Mailer Product Increases Targeting Options

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Cooperative and sampling mailer ICOM, Toronto, has introduced a new production process that enables packaged goods companies in the United States to place multiple product samples of varying size and shape into a single mail piece, and it's being considered for acceptance by Canadian postal officials.


Package Assembly Equipment allows co-op envelopes to run through a mail feeder more than once, and samples are placed on, rather than in, the envelope. PAQ enables samples to be individually targeted by reading the name and address on an envelope and selecting the appropriate samples to go in each.


"If you don't want to limit a customer's flexibility, you have to be able to run the envelope through a number of times," said ICOM co-CEO Alan Levine. "We had to develop an approach of working off the envelope rather than the insert, that way we don't limit our customers in the number of different target groups they can have."


Once all samples are attached to an envelope, it's overwrapped in plastic with the name and address showing through. Its flexible conveyor system allows for variances in sample shape. The system currently has a capacity for eight different samples on the belt but capacity can be extended. The number of samples added is limited only by USPS regulations on weight and exterior dimensions to qualify for Standard A mail rates.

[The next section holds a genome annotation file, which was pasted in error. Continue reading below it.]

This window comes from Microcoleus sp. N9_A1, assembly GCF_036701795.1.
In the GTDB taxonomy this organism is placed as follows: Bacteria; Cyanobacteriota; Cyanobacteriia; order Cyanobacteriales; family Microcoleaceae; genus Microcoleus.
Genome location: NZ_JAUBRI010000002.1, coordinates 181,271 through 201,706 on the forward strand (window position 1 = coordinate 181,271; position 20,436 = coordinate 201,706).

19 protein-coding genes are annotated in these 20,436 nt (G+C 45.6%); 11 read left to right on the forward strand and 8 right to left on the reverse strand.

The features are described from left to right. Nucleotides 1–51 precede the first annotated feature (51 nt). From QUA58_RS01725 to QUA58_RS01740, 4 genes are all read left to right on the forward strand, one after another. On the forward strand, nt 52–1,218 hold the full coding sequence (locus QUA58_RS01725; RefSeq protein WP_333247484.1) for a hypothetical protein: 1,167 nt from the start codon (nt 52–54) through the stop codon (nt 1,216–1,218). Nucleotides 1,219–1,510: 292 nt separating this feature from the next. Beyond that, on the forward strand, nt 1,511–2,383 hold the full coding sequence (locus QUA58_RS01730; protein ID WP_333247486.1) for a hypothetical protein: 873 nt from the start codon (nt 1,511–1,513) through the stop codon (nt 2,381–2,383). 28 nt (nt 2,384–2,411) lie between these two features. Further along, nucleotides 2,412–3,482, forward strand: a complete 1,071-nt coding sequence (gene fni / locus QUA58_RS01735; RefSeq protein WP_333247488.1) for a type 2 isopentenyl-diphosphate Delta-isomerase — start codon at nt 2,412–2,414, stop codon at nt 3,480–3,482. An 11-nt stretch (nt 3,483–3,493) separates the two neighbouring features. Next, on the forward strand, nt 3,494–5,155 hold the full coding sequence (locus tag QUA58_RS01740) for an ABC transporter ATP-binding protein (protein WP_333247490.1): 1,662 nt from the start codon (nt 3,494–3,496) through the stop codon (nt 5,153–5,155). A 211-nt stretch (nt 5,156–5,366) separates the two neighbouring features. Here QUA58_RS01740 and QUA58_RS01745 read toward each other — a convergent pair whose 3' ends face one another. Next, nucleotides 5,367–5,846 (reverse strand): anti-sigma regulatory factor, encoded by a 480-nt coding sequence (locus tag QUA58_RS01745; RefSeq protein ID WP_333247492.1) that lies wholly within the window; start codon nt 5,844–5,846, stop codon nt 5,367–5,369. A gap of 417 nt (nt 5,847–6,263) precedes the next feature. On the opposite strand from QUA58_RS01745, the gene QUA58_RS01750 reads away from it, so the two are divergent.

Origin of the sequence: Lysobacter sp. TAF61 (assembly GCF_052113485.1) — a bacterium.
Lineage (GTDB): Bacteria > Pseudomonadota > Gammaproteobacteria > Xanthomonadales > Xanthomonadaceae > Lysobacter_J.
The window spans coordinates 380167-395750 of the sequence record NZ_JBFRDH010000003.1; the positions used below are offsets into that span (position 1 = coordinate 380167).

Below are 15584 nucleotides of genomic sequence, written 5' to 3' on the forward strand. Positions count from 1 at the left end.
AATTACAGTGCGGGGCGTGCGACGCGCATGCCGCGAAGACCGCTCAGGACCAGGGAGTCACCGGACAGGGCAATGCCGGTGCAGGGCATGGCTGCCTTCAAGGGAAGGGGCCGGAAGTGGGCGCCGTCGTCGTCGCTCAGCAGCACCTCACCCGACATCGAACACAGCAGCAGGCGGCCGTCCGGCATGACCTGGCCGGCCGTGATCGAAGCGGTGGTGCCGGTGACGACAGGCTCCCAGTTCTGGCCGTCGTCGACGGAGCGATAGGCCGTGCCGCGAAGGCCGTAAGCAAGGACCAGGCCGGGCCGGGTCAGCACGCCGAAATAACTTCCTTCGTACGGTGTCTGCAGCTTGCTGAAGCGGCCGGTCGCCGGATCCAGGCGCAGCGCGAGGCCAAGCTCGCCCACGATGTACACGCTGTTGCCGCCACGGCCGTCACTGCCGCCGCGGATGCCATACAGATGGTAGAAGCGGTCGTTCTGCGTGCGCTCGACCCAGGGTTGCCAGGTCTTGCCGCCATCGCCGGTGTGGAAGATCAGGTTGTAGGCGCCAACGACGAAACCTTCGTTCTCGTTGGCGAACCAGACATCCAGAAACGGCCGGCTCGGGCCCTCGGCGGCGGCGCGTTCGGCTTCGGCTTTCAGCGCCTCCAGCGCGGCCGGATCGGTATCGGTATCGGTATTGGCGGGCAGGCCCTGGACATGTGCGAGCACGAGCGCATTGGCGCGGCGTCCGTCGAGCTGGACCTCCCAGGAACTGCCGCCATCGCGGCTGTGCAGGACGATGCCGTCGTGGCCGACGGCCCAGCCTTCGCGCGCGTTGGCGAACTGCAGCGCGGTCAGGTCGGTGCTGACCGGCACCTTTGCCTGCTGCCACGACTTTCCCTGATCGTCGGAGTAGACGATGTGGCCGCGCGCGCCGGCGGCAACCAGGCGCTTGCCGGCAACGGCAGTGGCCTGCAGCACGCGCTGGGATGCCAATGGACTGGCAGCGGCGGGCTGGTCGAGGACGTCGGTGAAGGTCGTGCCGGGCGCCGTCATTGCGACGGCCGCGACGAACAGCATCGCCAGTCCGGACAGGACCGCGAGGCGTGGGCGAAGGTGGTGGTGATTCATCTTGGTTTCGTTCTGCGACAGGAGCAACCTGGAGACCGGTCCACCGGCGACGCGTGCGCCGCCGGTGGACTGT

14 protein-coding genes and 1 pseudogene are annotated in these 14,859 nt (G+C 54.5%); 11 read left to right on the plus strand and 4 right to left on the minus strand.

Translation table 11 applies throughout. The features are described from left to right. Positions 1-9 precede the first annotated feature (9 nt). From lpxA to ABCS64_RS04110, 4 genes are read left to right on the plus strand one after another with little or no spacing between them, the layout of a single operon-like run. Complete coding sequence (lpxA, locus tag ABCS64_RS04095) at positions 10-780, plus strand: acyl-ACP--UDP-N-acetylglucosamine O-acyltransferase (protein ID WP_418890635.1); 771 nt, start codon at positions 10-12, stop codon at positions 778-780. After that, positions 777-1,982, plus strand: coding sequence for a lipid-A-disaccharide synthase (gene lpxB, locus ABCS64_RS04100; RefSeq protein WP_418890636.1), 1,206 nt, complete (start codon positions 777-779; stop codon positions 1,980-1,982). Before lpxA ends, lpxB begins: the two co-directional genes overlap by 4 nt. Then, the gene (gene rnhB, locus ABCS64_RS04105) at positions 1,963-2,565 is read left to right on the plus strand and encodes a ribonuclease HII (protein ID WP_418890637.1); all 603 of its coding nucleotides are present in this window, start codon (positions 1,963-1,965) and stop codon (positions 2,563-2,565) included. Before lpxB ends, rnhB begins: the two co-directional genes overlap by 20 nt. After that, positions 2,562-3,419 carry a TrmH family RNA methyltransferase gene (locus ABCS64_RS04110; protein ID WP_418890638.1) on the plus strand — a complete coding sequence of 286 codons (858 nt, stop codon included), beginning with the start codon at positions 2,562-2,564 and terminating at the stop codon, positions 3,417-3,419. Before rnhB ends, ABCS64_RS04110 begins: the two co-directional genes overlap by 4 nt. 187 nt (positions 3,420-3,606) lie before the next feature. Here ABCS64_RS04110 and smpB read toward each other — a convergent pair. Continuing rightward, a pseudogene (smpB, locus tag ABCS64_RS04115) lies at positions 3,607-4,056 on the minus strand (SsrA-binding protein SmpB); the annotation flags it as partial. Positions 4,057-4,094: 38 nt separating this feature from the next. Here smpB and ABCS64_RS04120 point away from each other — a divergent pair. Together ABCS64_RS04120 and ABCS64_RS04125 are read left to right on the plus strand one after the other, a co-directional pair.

The USPS initiated a surcharge for nonuniform mail when new rates went into effect in January, and ICOM has been working with the postal service to ensure that overwrapped packages adhere to uniformity guidelines, Levine said.


By adhering to all USPS specifications, PAQ gives customers lower distribution costs than solo sample mail because those costs are shared with other co-op participants.


ICOM, which mails its TargetMail co-op to a database of 15 million to 18 million U.S. households compiled from responses to bi-annual surveys, can segment samples based on brand purchase behavior, usage patterns, medical conditions or other household habits. Unilever will use PAQ in a sampling program this spring for its Dove soap products while packaged goods companies Warner Lambert, S.C. Johnson and Kimberly-Clark have already conducted segmented sampling programs with ICOM.


PAQ is not yet available in Canada because of package size restrictions, but according to Levine, Canada Post has rewritten its postal regulations to make selective sampling available to direct marketers there. ICOM is partnering with Canada Post in a pilot project now underway to assess the pricing and deliverability of overwrapped mail.

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